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posted on Sep, 5 2015 @ 12:38 PM
Borders serve a purpose. In this great big world with so much cultural diversity, belief systems and ideological variety, borders theoretically serve to protect the bases of all of them. Conceptually they also serve to protect resources. I think though we in the US (well really the West now) have kind of gotten it backwards on border crossing. As a nation we spend way too much time worrying about, fighting about who can come in... why we should let these people in, why we shouldn't let those people in. We devote no time to talking about who we shouldn't let out. What if the solution to the problem of who we let in is found by talking about who not to let out?

Why we worry about who and how many come to the US:

1) Security:

We aren't too well liked in large portions of the world, there's a lot of people trained in guerrilla war fare, small bands of people or even individuals can carry out massive destruction. Nineteen people changed the entire world over the course of a few hours. Their act is still having massive global impacts fourteen years later. So it isn't baseless to be a bit xenophobic. But why did they do it? Could who we let out of the US have stopped that horrible day from happening? In this case if we hadn't let our military and oil corporations out during the Afghan civil war in an effort to strike at the USSR would there have been less radicalization and would their eyes be turned to Russia instead of of us?

2) Jobs:

We worry about foreigners taking up the limited jobs we have here. If we restricted trade with foreign nations to goods, rather than allowing our corporations to cross outside of our borders through these massive trade deals that lead to American factories opening and operating outside of the US we would have plenty of jobs here. We also wouldn't devastate foreign local economies and environments so that local peoples don't need to leave their homes and come here in order to survive.

3) Drugs:

We worry about drugs coming into our country. Drugs are a huge problem, there's numerous crime syndicates that exist simply because drugs are illegal and of course there's addiction. We were so worried about this we thought it was a great idea to attack the problem at it's source... where the drugs grow. If we hadn't sent the FBI, CIA and US military across our borders into foreign lands thousands of agents wouldn't have been corrupted in ways that lead to even more drugs getting into our country but also growing crime syndicates that devastated local lives so much so that they fled... to our border.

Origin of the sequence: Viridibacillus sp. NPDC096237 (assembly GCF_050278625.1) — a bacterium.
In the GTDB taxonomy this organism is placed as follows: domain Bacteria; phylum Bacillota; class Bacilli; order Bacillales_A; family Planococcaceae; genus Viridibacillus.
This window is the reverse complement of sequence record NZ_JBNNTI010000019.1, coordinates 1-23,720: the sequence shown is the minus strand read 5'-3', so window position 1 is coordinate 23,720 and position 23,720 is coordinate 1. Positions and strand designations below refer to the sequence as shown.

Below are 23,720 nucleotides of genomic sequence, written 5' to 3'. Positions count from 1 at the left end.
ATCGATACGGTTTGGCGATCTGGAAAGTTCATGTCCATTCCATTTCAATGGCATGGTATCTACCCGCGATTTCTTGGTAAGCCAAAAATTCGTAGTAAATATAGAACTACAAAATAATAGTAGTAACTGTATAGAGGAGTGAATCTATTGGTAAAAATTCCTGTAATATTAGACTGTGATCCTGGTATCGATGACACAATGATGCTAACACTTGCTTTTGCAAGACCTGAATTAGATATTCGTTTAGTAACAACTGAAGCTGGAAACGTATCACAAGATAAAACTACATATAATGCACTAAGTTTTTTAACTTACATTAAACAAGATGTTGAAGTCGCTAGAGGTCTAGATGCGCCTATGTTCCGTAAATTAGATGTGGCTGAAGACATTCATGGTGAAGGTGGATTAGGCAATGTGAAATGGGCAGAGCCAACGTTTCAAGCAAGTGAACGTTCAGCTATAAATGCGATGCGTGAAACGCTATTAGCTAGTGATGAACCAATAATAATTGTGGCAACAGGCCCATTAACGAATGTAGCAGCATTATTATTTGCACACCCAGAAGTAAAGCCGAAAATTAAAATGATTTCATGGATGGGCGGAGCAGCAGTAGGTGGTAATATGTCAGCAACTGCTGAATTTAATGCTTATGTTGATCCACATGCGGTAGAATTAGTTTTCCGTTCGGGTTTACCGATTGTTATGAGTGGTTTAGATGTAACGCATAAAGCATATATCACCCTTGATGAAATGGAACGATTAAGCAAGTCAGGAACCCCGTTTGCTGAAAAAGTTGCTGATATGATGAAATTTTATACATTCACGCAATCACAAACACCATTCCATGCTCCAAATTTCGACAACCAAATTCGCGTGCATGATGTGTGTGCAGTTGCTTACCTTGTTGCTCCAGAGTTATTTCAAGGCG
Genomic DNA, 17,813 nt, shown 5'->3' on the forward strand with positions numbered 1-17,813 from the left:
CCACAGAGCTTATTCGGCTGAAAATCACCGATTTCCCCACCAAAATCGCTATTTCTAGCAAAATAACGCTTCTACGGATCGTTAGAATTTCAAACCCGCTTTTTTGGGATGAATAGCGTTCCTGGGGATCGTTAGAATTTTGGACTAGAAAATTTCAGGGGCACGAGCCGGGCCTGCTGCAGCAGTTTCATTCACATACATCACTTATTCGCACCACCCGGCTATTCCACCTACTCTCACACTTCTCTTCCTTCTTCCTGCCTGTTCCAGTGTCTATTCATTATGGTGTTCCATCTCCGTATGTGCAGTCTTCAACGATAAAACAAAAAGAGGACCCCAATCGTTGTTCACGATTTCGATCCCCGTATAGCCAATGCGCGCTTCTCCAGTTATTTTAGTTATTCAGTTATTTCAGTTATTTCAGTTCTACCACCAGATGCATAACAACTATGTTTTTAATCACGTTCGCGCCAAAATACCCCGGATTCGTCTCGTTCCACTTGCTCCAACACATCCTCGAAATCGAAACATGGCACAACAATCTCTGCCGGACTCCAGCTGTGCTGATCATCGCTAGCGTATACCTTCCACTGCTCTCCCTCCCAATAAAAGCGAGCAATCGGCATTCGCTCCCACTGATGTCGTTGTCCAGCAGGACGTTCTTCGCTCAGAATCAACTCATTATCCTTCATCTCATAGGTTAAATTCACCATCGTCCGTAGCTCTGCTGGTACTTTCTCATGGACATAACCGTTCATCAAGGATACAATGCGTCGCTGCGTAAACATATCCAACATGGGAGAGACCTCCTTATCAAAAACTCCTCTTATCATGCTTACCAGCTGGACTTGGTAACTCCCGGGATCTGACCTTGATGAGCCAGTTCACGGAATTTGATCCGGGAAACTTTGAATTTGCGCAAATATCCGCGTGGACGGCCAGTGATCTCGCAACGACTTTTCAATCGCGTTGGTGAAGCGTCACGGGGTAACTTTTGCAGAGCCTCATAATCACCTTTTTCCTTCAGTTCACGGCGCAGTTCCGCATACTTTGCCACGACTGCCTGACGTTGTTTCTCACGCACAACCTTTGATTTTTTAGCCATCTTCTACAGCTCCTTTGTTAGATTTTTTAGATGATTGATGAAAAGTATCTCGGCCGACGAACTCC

What would America look like now if we had been more restrictive of who we let out? To be clear, I'm not talking about imprisoning anyone within our borders, that would be horrible. Individuals should always be free to travel the world. I hope that it's obvious I'm talking about our military, LEAs and in the case of corporations, losing their charter if they operate outside of the US... they can take their money, their name and their product and negotiate with the governments of the countries they wish to operate in, on their own not through the US government and then they can negotiate with the US government for trade as a foreign corporation if they want to sell their products here.

posted on Sep, 5 2015 @ 12:51 PM
a reply to: Kali74

Fantastic points Kali, and a great way to look at things.

And I agree... the less we let the military/politicians/corporate shills/banksters out to play, the better off we would all be as a cohesive species.

posted on Sep, 5 2015 @ 01:13 PM
a reply to: CranialSponge

Thank-you and thanks for mentioning bankers.

posted on Sep, 5 2015 @ 01:32 PM
a reply to: Kali74

I'm having a "slow brain" day. (been reading and researching history too much).
So it took me a while to quite grasp what you've been meaning in the OP. Part of my problem was in trying to mentally feature a way to not "let Corporations" leave the US in the sense that you describe. Its murky to me. I interpret what you've written as not allowing "Corporations" to close the US factories and then essentially relocate the production in Mexico or China. Maybe my problem is that I made the mistake of going to law school and then worked for a major US Corporation because I really can't quite understand "in the case of corporations, losing their charter if they operate outside of the US... they can take their money, their name and their product and negotiate with the governments of the countries they wish to operate in, on their own not through the US government and then they can negotiate with the US government for trade as a foreign corporation if they want to sell their products here. "

So....lets think about that. Coca Cola comes to mind. Coca Cola is registered, probably like most as a Delaware (US) Corporation. So, since probably 1920.....Coca Cola licensed with a Mexican Corporation to manufacture and sell Coca Cola in Mexico: you can sort of see that at:
(and I guessed right about the 1920's). And I'm quite sure that Coca Cola the US Corporation gets paid a handsome fee off every bottle made in and sold in Mexico.

So what you want to do is tell Coke that they're going to lose their franchise if they don't terminate their agreement with the Mexican Corporation to manufacture, bottle and distribute (sell) Coca Cola in Mexico?